Happy New Year!

Odalisque with Arms Raised, Henri Matisse
Fair use, https://en.wikipedia.org/w/index.php?curid=19122307

It’s Christmas all over again in January! An avalanche of music, novels, films, and works of art first published in the U.S. in 1923 will enter the public domain this year. Public domain means anyone can sell those works without incurring any costs, but it also means that anyone can give them away for free. For those works of art falling into public domain this year, that means anyone can re-publish or chop them up and repurpose them in other projects. We can remix and repurpose old art into new works of art, which will then enter the public domain of future generations.

Because of the complicated history of U.S. copyright law—especially the 1998 “Sonny Bono Act” that successfully extended a copyright law from 50 to 70 years, it has been 20 years since such a massive collection of material has become available all at once. But now, and for several decades from 2019 forward, a full year’s worth of works published 95 years earlier will be unleashed.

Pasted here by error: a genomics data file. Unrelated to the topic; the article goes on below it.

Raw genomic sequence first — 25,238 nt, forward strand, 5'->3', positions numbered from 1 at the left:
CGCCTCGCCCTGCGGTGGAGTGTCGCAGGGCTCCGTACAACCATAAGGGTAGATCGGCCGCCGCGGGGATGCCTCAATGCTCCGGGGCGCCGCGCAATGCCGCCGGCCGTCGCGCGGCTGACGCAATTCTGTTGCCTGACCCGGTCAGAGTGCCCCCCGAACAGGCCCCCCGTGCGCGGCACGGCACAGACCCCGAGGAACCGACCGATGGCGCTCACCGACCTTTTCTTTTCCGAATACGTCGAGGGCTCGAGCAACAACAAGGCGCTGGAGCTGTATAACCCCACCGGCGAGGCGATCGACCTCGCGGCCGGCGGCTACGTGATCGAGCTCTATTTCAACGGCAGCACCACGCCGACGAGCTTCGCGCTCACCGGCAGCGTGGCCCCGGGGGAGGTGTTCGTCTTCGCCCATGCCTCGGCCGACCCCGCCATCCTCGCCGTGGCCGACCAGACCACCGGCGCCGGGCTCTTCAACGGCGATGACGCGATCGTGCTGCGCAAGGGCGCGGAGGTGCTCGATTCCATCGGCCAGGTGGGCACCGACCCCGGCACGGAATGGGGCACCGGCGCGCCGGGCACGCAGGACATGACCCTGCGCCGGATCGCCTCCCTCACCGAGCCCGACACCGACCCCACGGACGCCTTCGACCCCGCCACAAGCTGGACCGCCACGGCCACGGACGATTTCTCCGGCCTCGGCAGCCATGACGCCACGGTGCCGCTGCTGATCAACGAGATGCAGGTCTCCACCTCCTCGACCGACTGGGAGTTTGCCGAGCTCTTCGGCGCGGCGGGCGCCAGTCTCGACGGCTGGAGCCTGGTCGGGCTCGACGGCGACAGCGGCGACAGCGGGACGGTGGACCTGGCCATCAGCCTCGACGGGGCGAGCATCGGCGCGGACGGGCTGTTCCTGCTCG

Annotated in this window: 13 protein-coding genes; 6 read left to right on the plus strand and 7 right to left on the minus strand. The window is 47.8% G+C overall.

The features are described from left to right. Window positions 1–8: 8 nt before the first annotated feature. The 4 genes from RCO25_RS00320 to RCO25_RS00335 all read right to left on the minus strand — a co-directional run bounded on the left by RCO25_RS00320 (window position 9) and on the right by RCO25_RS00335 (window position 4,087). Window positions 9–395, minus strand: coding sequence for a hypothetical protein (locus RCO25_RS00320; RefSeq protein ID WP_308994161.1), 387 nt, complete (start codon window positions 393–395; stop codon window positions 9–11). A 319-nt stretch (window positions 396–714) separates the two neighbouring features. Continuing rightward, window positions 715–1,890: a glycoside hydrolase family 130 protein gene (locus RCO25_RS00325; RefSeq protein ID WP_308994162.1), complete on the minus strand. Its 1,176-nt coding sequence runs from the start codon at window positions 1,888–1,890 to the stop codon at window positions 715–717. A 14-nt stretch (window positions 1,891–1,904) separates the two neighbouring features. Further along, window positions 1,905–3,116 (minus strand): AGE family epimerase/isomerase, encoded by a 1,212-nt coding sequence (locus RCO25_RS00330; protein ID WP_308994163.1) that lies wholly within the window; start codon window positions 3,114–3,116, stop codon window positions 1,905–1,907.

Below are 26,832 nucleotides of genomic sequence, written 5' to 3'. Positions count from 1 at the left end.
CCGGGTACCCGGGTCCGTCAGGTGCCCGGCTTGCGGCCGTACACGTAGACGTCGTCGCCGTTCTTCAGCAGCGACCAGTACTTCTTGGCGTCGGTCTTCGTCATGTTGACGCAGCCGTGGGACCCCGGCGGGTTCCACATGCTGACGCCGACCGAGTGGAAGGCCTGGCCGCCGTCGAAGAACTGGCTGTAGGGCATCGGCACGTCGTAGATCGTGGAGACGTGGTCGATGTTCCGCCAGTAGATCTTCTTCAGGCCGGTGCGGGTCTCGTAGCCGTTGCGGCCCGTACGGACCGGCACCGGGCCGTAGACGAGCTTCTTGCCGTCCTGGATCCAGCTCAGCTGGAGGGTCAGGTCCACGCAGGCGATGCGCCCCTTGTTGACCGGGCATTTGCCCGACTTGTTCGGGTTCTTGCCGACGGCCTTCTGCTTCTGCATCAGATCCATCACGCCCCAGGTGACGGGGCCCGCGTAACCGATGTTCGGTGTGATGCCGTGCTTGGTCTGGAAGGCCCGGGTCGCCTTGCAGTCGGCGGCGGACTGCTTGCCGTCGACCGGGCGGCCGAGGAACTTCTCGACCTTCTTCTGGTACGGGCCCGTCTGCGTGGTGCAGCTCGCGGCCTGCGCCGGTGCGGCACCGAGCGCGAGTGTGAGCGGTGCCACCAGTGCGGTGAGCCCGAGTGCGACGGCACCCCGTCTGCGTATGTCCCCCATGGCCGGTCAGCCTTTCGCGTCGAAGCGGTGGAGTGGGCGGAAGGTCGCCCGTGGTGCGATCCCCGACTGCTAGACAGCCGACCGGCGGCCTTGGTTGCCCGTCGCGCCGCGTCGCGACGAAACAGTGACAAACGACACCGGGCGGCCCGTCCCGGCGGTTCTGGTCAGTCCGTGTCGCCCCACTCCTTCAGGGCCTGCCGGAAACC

Just a few examples of artwork coming into public domain this year are:

We are so jazzed for free access to (and to draw inspiration from) the very best (or the worst, and weirdest!) of 1923. And of 1924 in 2020, and 1925 and 2021, and the beat goes on and on …